EU is shutting out UK aid agencies, minister tells MPs

British Secretary of State for International Development Penny Mordaunt speaks at the Malaria Summit in London, Britain, 18 April 2018. [EPA-EFE/ANDY RAIN]

The UK’s development minister accused the European Commission on Tuesday (17 July) of discriminating against UK aid agencies, in a move that could scupper future partnerships after the UK leaves the EU.

Speaking at a hearing of the UK Parliament’s International Development committee, Penny Mordaunt said the Commission was deliberately ignoring an agreement allowing UK agencies to continue to access EU humanitarian aid funds while it negotiates a new post-Brexit deal.

“The draft Withdrawal agreement confirms the right of agencies to participate in all EU development programmes (during the transition). However, this is clearly not being adhered to,” she said.

“We have been shocked and disappointed by their behaviour, which does not set a good precedent for any future partnership,” added Mordaunt.

“We have clear evidence of discrimination, and that cannot continue, it is not in good faith.”

The UK’s International Development department and aid NGOs are among Europe’s most respected and best financed, and around 20% of total EU humanitarian aid spending is handled by UK-based agencies.

UK officials are keen to continue contributing to EU development instruments in the bloc’s next seven-year budget.

According to last week’s White Paper on post-Brexit relations, the UK is seeking a “cooperative accord” that would allow it to remain part of EU development and external spending instruments “on a case-by-case basis.”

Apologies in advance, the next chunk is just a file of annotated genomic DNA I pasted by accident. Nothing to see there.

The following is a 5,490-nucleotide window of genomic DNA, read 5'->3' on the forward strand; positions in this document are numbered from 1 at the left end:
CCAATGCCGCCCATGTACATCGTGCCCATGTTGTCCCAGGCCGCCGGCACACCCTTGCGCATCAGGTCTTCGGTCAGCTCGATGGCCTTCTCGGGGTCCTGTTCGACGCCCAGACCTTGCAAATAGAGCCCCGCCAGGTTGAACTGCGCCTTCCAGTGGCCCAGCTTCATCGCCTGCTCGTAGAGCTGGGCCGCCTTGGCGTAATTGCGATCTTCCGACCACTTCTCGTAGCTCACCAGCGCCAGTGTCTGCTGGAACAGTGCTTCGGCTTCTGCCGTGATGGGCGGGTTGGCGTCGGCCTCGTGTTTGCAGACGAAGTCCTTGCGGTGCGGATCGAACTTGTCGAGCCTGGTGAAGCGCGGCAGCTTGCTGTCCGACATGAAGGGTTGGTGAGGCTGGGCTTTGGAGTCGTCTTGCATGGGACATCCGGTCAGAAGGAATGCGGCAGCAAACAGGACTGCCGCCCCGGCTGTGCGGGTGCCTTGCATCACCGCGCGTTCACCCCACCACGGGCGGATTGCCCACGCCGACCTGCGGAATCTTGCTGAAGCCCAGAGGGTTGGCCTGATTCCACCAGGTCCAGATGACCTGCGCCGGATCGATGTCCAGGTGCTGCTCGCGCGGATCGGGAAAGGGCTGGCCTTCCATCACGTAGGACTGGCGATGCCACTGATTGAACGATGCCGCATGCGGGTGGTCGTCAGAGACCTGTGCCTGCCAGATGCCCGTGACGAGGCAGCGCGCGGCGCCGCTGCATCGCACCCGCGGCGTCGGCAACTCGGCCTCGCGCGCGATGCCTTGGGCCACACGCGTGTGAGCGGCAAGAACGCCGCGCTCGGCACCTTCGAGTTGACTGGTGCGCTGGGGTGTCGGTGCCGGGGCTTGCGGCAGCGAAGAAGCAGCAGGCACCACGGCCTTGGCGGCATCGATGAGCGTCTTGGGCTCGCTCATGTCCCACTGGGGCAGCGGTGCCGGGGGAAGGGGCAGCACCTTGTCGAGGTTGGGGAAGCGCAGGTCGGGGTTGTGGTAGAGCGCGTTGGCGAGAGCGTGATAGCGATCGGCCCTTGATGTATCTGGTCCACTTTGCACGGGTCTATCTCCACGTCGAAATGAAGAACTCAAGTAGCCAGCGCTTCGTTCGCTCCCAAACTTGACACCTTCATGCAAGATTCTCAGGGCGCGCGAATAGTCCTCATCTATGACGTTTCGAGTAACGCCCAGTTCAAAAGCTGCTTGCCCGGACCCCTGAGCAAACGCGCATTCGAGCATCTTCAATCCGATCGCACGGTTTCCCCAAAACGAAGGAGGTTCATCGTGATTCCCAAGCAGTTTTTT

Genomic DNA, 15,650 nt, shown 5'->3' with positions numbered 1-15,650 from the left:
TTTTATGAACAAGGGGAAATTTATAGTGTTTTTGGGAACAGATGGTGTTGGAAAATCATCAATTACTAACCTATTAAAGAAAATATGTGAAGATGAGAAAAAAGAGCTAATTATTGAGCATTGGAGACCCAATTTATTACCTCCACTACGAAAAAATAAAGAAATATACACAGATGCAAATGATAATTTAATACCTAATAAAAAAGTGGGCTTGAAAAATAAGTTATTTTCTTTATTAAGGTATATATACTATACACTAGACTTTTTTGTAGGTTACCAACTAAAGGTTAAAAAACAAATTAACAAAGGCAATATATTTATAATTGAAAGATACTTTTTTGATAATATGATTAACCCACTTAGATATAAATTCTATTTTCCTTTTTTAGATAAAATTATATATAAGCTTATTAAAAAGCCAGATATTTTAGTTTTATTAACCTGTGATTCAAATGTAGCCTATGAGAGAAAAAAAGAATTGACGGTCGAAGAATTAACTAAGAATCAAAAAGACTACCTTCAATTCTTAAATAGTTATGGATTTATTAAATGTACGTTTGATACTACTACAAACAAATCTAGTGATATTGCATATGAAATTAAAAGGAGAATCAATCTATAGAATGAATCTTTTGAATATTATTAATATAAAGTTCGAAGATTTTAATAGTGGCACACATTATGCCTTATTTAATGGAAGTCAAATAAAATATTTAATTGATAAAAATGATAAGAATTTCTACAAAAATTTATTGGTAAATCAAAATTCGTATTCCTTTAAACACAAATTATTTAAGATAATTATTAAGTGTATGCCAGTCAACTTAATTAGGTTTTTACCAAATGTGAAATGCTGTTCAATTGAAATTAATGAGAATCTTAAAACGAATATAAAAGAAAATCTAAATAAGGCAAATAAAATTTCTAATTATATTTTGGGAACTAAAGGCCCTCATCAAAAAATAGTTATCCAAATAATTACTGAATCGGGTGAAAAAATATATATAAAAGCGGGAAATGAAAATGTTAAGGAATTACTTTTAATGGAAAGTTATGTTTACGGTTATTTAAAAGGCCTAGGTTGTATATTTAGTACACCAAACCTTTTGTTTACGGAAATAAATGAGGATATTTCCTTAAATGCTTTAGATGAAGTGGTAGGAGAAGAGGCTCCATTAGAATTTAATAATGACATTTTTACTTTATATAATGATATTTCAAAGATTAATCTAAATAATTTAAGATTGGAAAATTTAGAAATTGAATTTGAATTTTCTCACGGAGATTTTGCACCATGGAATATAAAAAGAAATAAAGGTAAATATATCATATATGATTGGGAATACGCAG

However, in return for cash and expertise, the UK wants to have equal oversight to other EU countries on the programmes it will contribute to, a right currently not granted to other third countries.

The White Paper states that the UK “would require an appropriate level of influence and oversight over UK funds in line with the significant contribution and benefits that the UK brings. UK organisations should also be able to deliver EU programmes and apply for funding on an open and fair basis from programmes to which the UK contributes.”

Outside the EU, London is expected to push an ‘aid for trade’ agenda that could rival the EU’s planned overhaul of the Cotonou Agreement with African, Caribbean and Pacific countries, with countries in the Commonwealth a particular priority.

However, in the meantime, it is seeking to roll over the EU’s existing trade deals with developing countries into UK law until new accords can be negotiated.

Mordaunt told MPs that leaving the EU “creates a major opportunity for the UK to send a positive signal that our markets are open and that we are open for business to the developing world.”

She added that the UK would offer countries integrated trade and development programmes.

UK NGOs and aid agencies have long been anxious about the impact of Brexit on their work, and the prospect of being shut out from the EU, which is the world’s largest aid donor.

In the Joint Report by the European Commission and UK government agreed in December, London pledged to continue its contribution to the EU budget until 2020, guaranteeing its NGOs the right to apply for EU funding and participate in EU projects.

However, a leaked Commission document the same month warned that British applicants will “cease to be eligible to receive EU funding if the UK withdraws from the EU during grant period without concluding an agreement.”

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